The initial challenge for the Internet of Things (IoT) was how to provide physical connectivity of small and often remote devices to the Internet. This issue has basically been solved with the plethora of wireless connectivity solutions. The real challenge for IoT is data organization, sharing and search on an unprecedented scale.
Most discussions about IoT usually point out in passing that today’s machine data is concentrated in vertical, or isolated, data silos. However, they rarely explain why this is a problem. More important, they do not give a roadmap of how to solve this problem going forward. I will try to provide some insight on both points.
Let’s parse the data silo issue with a practical example based on the transport industry. It may come as a surprise to you, but you have actually been living in quite a few pre-IoT (I prefer to differentiate them as M2M) silos for most of your life. This is most evident in how our transport industries work around the world.
The transport industry is of course the industry that builds and manages the roads and rails that we all ride as part of our daily business. What is not so obvious is the massive amount of information and communications technology (ICT) that underpins and supports the functioning of all this infrastructure. This comes in the form of vast deployments of “things” such as Bluetooth traffic flow sensors, parking sensors, Automatic Number Plate Recognition (ANPR) cameras and CCTV systems, to name only a few.
These “things” produce large amounts of data. The problem with this data is that the only place it goes is back to a command and control system to be used for important, but very limited, purposes. Now compound this with the reality that transport systems in any country are typically independently managed under regional transport authorities. For example, in the U.K. there are over 100 of these! The result is not so much a silo problem but a silo of silos problem.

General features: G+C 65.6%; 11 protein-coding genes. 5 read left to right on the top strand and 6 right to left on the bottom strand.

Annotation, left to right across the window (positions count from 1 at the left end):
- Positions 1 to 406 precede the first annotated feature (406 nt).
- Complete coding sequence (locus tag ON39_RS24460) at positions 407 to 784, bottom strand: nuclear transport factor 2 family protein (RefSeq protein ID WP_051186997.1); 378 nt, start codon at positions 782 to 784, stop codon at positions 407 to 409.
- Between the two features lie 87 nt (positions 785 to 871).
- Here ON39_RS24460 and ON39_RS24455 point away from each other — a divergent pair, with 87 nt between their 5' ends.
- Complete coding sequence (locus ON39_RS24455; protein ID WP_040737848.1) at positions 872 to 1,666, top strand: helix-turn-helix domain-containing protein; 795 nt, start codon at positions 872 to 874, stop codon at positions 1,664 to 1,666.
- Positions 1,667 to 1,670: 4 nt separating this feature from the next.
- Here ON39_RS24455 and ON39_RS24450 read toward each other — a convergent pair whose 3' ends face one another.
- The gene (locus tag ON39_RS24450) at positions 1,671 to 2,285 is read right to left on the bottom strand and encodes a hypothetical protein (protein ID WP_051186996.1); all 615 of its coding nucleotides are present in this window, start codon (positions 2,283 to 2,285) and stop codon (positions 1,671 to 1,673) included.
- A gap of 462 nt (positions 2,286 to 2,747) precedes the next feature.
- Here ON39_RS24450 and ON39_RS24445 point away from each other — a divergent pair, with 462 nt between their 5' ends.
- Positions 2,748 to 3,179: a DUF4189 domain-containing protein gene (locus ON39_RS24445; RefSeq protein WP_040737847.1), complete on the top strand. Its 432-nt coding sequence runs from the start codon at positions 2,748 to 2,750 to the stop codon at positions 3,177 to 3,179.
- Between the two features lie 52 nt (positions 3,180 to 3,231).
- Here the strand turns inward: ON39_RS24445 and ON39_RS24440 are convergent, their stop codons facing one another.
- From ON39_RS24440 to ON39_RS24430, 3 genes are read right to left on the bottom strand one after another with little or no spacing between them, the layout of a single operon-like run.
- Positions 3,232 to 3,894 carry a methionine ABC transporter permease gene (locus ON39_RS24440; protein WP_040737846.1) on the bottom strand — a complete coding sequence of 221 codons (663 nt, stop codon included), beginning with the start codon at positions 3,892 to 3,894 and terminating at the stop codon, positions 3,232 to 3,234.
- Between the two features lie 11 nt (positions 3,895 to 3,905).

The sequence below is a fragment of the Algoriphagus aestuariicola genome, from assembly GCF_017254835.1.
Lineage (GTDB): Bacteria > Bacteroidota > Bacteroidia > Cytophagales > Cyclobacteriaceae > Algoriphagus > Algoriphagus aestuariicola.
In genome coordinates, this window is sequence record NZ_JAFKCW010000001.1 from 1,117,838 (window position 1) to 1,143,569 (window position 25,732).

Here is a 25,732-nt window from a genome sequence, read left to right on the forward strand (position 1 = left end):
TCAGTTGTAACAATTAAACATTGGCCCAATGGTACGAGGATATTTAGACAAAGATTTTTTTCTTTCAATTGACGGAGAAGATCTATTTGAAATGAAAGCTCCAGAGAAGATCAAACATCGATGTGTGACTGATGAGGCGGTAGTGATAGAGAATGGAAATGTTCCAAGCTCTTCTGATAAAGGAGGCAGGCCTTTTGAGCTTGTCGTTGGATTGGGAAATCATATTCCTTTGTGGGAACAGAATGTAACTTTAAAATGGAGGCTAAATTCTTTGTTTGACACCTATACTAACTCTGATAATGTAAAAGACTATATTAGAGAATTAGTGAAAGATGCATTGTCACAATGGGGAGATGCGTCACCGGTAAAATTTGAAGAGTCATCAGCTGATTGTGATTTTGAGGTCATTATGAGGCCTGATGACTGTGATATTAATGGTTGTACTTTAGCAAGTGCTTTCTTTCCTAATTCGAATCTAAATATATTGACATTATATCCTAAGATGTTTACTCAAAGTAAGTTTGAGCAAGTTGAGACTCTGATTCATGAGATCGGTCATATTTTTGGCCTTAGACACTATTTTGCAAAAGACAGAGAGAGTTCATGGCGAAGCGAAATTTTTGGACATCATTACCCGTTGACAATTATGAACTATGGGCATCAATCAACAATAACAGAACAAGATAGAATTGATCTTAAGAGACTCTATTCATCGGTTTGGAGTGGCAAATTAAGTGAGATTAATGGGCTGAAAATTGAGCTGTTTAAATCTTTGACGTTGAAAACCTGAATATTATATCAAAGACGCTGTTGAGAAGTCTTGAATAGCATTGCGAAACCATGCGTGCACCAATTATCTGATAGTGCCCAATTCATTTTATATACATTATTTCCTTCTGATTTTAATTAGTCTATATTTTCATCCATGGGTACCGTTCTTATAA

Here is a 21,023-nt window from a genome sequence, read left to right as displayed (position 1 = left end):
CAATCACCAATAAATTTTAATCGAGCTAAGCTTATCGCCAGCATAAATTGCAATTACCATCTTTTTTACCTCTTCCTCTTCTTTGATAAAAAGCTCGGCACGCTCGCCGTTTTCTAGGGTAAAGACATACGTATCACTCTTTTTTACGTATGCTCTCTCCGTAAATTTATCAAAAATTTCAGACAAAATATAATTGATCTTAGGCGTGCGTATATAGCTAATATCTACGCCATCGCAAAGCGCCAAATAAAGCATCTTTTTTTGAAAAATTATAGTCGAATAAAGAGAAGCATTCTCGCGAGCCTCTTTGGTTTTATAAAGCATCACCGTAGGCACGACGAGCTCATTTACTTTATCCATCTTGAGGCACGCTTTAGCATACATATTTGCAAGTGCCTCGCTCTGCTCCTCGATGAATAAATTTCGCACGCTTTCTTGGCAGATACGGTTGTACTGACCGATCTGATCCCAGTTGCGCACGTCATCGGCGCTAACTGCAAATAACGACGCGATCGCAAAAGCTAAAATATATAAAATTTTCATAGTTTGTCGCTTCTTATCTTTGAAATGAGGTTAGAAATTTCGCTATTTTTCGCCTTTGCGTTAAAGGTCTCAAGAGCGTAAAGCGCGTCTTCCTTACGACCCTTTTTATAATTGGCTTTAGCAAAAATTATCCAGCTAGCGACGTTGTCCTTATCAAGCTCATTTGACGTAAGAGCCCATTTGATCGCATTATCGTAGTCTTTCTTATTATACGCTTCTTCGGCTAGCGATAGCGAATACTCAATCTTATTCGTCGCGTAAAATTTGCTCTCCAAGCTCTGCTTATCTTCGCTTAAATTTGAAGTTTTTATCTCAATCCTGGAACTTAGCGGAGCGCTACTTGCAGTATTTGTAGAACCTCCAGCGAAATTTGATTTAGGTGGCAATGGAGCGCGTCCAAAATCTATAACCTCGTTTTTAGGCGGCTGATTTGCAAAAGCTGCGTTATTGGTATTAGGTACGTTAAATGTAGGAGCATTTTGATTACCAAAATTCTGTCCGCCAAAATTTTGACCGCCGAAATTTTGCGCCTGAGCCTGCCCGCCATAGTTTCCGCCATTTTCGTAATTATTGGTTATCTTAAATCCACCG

In this context the problem is clear. The data generated is vastly underutilized and is closed to the outside world, stifling further innovation. More than that, because each regional authority does things just a little bit differently, they are unable to easily share data between themselves never mind another vertical industry.
In my opinion, it is in this next level of data sharing and data fusion that we are likely to see some of our greatest leaps forward. Stated more tangibly: Perhaps it is quite common today for a regional transport authority to commission development of user applications. The problem with these apps is they work only in one specific region. This is all the more ridiculous when you realize regions may only be separated by the width of road or a backyard in most instances.
The good news is that we have a clear path for solving the IoT data silo issue by extending the current web services approach from the internet.
Web services, of course, refers to using standardized protocols such as HTTP to communicate between computers on the internet to perform a useful service.